I’ll be turning 40 tomorrow, so I figured I’d take a few minutes today to look back at the decades…
I finished up 4th grade and started 5th. I believe this was the year I broke my arm – the only bone I’ve managed to break so far. This would also be around the time I got published for the very first time, with a joke I stole from my grandfather that appeared in our elementary school newsletter.
I was a big fan of G. I. Joe, Transformers, and He-Man. You know – the classics. At that age, I was probably reading a ton of Peanuts and Garfield collections, along with things like the Hardy Boys, The Great Brain, Encyclopedia Brown … I think I had checked out A Wrinkle in Time and a few other SF/F titles by then as well. I remember being excited about seeing Return of the Jedi, though I missed the scene of Vader throwing the Emperor into the random Death Star pit, because the Emperor’s lightning attack on Luke was too scary, and I wasn’t looking. I played my first D&D games, run by a friend’s father. I was a thief, and the only one to survivor our encounter with a dragon, on account of being invisible and hiding while the rest of the party ran out to get fried. I had also joined Cub Scouts (my mother was our den leader), and would have been working on my Webelos badge.
Sophomore/Junior year at Michigan State University, where I was working on a degree in psychology, fully intending to be a counselor or therapist when I grew up. I was in a not-so-great on-again, off-again relationship with a girl at MSU.
This was around the time I began volunteering at the Listening Ear crisis center in East Lansing. I ended up spending a lot of time and energy with those people over the years. I learned a lot and met some amazing people. I had become a full-on geek by this point, very much into SF/F, Dungeons & Dragons, etc. And right around this time, I sat down and started writing out some backstory for my D&D character … which eventually led to me writing a short novel about said character. At which point I realized, Hey, this writing thing is kind of cool. Maybe I should do more of it.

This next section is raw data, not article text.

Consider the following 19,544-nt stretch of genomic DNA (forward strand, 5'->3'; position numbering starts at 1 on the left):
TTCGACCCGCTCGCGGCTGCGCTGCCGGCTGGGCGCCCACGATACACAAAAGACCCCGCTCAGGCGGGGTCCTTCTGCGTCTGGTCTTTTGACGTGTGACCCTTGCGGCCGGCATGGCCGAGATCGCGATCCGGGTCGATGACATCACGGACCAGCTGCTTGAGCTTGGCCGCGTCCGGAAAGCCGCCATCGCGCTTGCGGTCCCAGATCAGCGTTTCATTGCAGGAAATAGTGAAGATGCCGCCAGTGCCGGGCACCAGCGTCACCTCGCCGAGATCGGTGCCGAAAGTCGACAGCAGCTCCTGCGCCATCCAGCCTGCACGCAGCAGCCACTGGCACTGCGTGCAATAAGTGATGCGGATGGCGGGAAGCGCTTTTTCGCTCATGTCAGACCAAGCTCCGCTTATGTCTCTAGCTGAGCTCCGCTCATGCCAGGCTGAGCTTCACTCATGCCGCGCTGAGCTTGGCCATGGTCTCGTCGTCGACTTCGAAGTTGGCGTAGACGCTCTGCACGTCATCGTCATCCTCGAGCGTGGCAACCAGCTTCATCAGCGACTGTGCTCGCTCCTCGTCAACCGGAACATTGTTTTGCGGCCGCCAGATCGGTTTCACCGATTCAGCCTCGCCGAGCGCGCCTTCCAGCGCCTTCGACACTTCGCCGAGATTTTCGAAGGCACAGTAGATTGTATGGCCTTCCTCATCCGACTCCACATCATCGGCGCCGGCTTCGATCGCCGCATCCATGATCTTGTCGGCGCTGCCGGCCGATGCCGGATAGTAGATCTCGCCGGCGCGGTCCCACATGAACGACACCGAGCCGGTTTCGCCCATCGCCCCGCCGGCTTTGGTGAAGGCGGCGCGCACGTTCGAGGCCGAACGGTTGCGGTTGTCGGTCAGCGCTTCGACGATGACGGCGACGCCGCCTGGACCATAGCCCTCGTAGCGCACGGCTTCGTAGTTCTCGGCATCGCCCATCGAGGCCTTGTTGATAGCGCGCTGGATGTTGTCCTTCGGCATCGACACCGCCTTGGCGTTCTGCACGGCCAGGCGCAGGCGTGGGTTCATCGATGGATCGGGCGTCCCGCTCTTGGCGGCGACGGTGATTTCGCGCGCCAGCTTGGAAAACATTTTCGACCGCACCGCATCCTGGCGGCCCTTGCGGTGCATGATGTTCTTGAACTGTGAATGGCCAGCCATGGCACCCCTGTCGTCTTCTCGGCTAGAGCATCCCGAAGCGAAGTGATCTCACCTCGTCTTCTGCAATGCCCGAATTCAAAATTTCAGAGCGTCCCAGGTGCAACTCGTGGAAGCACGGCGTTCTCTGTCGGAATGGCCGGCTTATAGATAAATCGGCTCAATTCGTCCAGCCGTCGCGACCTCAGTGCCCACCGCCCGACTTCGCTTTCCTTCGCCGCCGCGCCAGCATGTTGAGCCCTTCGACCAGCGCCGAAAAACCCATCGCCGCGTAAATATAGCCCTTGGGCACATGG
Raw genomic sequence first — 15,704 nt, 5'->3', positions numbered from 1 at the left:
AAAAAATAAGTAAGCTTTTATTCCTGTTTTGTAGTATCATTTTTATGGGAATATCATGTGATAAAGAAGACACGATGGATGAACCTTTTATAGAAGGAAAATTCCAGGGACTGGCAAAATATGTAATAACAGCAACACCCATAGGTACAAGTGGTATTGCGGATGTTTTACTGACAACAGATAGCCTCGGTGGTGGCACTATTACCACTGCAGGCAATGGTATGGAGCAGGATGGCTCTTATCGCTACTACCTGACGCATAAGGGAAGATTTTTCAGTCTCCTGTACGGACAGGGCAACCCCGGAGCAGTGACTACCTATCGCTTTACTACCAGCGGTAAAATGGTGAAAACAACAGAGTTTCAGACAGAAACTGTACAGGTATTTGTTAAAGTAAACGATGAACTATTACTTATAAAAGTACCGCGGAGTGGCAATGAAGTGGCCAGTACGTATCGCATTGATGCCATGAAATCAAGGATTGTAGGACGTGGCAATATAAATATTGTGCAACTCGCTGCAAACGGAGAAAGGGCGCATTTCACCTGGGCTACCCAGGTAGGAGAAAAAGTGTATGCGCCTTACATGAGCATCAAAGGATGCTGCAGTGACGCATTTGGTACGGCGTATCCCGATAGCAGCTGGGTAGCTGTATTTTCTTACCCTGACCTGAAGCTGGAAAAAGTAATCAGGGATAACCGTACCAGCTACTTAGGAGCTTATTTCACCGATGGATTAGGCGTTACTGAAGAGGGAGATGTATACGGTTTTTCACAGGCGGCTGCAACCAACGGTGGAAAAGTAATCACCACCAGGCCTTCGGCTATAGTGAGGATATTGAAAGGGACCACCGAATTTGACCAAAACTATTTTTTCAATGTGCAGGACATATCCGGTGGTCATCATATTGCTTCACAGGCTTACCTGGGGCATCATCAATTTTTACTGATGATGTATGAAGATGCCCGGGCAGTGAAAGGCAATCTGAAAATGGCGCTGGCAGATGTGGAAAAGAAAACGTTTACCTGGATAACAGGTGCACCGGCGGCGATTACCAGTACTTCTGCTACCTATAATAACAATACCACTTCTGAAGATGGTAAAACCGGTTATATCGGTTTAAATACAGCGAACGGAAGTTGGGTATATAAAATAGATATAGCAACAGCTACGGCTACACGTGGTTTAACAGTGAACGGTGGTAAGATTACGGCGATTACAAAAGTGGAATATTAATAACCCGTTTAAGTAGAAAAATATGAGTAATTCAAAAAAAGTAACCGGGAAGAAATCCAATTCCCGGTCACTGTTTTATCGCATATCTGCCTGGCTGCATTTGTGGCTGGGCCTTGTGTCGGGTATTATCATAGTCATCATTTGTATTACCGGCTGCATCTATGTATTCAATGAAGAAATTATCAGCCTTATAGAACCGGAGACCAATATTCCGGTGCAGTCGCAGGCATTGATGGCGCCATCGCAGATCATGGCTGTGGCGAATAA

The picture here is of me and my future wife Amy. We had become friends around age 16. We both attended MSU and volunteered at the Ear, too. But it took me another decade or so to figure out I wanted to spend my life with her. Sometimes I can be a bit slow.
I married Amy six months before my 30th birthday. We were living in a house in Lansing. She was finishing up her Masters degree, and I had been working for the state as a computer tech for about three years. My book Goldfish Dreams, a mainstream novel about rape and recovery, inspired in part by my work at Listening Ear, had come out the year before from a little press called Regal Crest Enterprises. I had 15-20 short stories out as well, most of them in smaller markets, but there were a few pro sales in there. Enough for me to join SFWA as an active member, at least. This was also the year my book about a nearsighted goblin named Jig came out from Five Star Press. I alternated between hope and despair that I would ever sell a book to one of the big publishers.
I was also writing a column for the MSU newspaper about sexual assault issues, and working at MSU Safe Place (a domestic violence shelter) as their male outreach coordinator.
I had built up a nice little library of SF/F titles, and was on a mission to get Amy addicted to this show called Buffy the Vampire Slayer.
Okay, technically this picture is from age 39, but it’s close enough. After 10+ years of marriage, Amy and I have two kids, two dogs, two cats … each of us is technically working two jobs, too. We seem to have a thing for twos.
I’ve got nine books in print from DAW, with three more books under contract. I’ve gone from being a clueless newbie at my first conventions to being Guest of Honor at places like Millennicon, Windycon, Penguicon, and Continuum. I got a freaking Hugo award!
I’ve been working to get my depression under control for the past few years with therapy and medication. There are a few other health issues creeping up on me — I’m now taking pills for cholesterol and to regulate my thyroid function. The body still works pretty well overall, though.
On a sadder note, death has become more of a presence in recent years. Two of my high school classmates passed away in the past year. Some of the actors and celebrities I knew growing up have passed as well. I’m also much more aware of cancer and how many of my friends and colleagues it’s affected. Not liking this trend, but I also recognize it’s part of getting older.
I’m still working at the state, though I’ve switched departments, and somehow ended up in a management position. Life is very busy, but for the most part, very satisfying and rewarding as well.
I’m fully expecting to enjoy my 40s. There are aspects of getting older I’m not thrilled about, but in general, life has gotten better with age. I’m in a better space emotionally, financially, authorially, familially, and other made-up words like that.
Bring it on, 40!